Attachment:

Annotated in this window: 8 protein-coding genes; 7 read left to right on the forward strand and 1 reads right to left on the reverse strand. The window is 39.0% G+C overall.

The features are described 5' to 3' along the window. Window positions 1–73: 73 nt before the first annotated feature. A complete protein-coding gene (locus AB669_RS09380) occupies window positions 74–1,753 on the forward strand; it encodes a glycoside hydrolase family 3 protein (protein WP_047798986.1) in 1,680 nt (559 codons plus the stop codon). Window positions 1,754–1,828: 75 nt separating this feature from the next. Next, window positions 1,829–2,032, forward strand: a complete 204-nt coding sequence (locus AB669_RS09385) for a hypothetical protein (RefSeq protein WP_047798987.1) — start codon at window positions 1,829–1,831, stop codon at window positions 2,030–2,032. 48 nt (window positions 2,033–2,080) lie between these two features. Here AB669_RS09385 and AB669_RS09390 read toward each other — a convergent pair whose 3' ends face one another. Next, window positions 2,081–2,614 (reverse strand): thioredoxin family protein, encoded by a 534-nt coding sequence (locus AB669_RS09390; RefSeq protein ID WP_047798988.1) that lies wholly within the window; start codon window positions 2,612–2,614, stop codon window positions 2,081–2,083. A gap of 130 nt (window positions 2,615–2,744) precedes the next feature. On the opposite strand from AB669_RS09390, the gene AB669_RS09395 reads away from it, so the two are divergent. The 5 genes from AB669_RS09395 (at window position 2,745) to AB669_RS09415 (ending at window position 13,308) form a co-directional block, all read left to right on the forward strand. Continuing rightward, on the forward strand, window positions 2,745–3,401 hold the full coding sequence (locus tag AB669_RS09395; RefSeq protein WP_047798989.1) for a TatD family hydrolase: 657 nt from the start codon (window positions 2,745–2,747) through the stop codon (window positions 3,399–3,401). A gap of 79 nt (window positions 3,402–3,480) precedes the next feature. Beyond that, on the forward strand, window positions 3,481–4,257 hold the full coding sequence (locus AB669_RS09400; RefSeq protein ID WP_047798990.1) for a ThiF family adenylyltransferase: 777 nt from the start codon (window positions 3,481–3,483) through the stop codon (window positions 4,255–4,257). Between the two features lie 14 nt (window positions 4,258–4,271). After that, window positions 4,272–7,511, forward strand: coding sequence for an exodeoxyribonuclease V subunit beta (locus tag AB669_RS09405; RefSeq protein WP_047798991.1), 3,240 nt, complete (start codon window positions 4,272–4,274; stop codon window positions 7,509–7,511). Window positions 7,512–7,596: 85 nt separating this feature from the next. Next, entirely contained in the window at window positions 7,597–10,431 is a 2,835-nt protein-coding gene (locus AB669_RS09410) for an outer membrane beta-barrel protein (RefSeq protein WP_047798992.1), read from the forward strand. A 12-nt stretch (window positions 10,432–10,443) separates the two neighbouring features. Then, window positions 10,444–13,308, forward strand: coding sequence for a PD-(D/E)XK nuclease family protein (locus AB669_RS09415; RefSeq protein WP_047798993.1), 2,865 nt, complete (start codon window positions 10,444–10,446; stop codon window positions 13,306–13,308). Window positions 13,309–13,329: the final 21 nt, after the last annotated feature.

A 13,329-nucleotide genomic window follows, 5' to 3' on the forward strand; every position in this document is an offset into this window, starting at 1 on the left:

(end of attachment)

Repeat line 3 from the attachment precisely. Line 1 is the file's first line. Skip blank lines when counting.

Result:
A 13,329-nucleotide genomic window follows, 5' to 3' on the forward strand; every position in this document is an offset into this window, starting at 1 on the left: